How can artificial intelligence help give early warning to policymakers of a conflict brewing in a region? Does machine learning perform better than the models based on theoretical understanding of instabilities? These are the questions that Hannes Mueller and Christopher Rauh try to address in their Barcelona GSE Working Paper (No.990) “Reading between the Lines: Prediction of Political Violence Using Newspaper Text.”
Predicting the onset of conflicts: an arduous challenge
The conflict literature has made significant progress in understanding which countries are more at risk of suffering an armed conflict. Many factors that have been identified as leading to increased risk, like mountainous terrain or ethnic polarization, are time-invariant or very slow moving, and therefore not useful in predicting the timing of conflict. Mueller and Rauh note that the literature has been criticized for failing to provide early warning when new instabilities emerge. For example, back in 2010 none of the eagerly tracked indices of political instability were predicting a wide-ranging conflict frothing in the Middle East. This has led to some soul-searching in the literature and, most recently, to claims that forecasting new civil wars might have reached a limit.
According to authors, the struggle to forecast instabilities accurately may point to methodological shortcomings in the current literature which in some cases, attach disproportionate risk to countries that have seen a conflict in the recent past. Consequently, new onsets in formerly stable countries are very hard to predict using these methods. In other cases, the emphasis is just on within country social and political dynamics which tend to over-predict events of conflict by a wide margin. In this paper, Mueller and Rauh provide a new methodology to predict armed conflict by using newspaper text. They use the latest advances in machine learning to transform vast quantities of newspaper text into interpretable topics which provide greater forecasting ability to the model.
It’s there in the papers!
To undertake their study, the authors collect articles from three major newspapers published in English, namely The Economist (available from 1975), the New York Times (NYT) (available from 1980), and the Washington Post (WP) (available from 1977). In total, the data consists of more than 700,000 articles, of which 174,450 are from the Economist, 363,275 from the NYT, and 185,523 from the WP. On average about 120 articles are written on a country in a given year. Figure 1 below shows the time series of the number of articles downloaded from the three newspapers from 1980 to 2015. It can be seen that New York Times had the greatest coverage during the period under study.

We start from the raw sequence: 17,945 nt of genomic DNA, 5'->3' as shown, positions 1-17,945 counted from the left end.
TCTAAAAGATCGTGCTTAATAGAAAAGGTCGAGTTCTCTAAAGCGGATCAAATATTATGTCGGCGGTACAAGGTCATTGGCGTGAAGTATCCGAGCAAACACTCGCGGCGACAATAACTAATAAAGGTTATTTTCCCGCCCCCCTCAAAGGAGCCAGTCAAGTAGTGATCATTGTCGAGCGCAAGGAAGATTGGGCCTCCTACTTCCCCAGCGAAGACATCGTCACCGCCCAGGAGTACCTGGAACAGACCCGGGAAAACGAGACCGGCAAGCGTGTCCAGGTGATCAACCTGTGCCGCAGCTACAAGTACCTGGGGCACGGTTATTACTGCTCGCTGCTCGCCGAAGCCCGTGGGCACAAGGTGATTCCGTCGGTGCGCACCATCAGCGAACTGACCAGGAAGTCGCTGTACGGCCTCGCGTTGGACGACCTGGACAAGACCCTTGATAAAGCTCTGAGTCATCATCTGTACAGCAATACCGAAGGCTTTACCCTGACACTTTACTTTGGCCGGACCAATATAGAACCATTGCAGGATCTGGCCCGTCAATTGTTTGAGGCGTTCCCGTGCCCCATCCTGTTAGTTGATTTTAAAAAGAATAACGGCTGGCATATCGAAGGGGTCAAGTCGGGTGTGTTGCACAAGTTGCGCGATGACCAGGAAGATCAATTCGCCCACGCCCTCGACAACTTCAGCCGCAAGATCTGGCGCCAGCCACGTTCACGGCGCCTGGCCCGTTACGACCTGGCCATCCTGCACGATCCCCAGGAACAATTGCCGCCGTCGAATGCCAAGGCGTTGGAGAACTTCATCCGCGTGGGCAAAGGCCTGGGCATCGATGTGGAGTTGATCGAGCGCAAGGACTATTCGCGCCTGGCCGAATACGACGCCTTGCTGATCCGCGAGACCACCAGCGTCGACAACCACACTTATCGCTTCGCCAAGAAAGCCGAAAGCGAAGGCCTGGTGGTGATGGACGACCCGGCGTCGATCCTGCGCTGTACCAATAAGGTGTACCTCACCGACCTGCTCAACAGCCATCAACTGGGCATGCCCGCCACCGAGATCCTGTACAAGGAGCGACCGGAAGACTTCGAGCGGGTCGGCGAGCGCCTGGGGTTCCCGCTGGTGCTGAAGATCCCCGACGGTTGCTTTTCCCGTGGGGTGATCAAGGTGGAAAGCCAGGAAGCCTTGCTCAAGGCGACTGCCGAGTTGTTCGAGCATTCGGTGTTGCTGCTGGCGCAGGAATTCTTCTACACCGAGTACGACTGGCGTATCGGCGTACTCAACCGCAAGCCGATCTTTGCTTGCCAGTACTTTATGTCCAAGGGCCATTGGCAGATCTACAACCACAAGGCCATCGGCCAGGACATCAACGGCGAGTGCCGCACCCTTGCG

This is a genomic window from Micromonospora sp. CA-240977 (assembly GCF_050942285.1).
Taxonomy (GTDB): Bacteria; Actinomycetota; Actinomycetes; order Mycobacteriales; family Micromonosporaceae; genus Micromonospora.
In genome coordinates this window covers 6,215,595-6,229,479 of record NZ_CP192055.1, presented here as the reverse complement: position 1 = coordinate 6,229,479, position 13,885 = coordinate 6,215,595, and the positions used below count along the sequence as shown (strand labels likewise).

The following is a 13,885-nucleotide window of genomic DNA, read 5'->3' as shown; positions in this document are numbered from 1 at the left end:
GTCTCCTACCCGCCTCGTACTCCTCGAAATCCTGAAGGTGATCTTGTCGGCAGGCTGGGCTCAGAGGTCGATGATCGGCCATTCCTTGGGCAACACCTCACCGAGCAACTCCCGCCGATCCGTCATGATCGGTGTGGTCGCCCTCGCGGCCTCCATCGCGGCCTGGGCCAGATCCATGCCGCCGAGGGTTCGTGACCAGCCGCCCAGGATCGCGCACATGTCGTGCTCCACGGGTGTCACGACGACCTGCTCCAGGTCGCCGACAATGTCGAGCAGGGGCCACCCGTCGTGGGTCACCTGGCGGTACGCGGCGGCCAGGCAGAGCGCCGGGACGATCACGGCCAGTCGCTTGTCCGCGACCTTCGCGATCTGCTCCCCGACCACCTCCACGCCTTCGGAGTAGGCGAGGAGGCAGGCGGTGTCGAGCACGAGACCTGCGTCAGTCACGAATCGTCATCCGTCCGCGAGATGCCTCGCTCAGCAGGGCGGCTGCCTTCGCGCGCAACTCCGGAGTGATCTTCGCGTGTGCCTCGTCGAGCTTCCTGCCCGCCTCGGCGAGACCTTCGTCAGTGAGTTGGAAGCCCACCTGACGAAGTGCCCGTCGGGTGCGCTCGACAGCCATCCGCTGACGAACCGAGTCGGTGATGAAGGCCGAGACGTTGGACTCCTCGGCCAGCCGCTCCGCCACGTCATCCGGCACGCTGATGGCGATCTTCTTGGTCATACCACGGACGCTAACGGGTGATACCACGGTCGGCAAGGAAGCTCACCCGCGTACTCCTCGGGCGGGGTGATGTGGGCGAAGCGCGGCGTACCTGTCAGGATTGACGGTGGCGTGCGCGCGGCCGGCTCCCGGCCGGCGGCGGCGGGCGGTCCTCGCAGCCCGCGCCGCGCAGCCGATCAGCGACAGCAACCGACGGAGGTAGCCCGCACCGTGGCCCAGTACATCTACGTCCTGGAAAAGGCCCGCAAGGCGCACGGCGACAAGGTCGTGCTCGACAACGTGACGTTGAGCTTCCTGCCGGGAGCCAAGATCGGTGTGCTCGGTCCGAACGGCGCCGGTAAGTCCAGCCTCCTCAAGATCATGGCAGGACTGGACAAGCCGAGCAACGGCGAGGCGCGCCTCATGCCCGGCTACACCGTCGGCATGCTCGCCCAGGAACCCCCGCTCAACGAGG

The authors use the Latent Dirichlet Allocation (LDA) model to summarize the articles to topics that can be attributed to each article. Figure 2 below shows how words found in the articles are associated with each topic, a larger font of a word indicates a larger association with a particular topic. The relevant topics are automatically selected by the algorithm, letting the data speak for itself.
An important conceptual contribution of this paper is that Mueller and Rauh explicitly separate the within-country from the between-country variation before forecasting. This allows Mueller and Rauh to use the within-country variation, i.e. the emergence and disappearance of topics on the country level, to predict conflict out-of-sample. They show that reporting on specific topics, like conflict, increases before a conflict, whereas reporting on other specific topics, like legal procedures or economics, decreases. In this way, the timing of conflict can be forecasted more accurately than through variables previously used by the literature.
Figure 3 below shows the result of a model including only 15 topics out of 0.9 million tokens generated by LDA model from the newspapers’ articles. The model does particularly well at predicting the onset of both civil war and armed conflict. When predicting civil war onset, the news model generates a TPR, i.e. rate of predicting a conflict correctly, of about 80 percent and a FPR, which is the rate of over-predicting a conflict, of 20 percent. Furthermore, the predictive power of the within model is very close to the predictive power of the overall model. This is quite a striking finding given the difficulty of forecasting the timing of such rare events.
Mueller and Rauh present a new method of predicting conflict through news topics which are generated automatically from a topic model. They show that relying on the overall variation of models, even if they contain useful within variation, can lead to a bias against onsets in previously peaceful countries. Ultimately, researchers and policymakers therefore face a trade-off between a better prediction overall and a model that is more useful in spotting new instabilities. However, the authors are quick to note that forecasts do not provide a causal analysis of the underlying factors of high risk but only produce a warning of that risk. Additional analysis of the specific circumstances is needed to identify ways to address the conflict risk.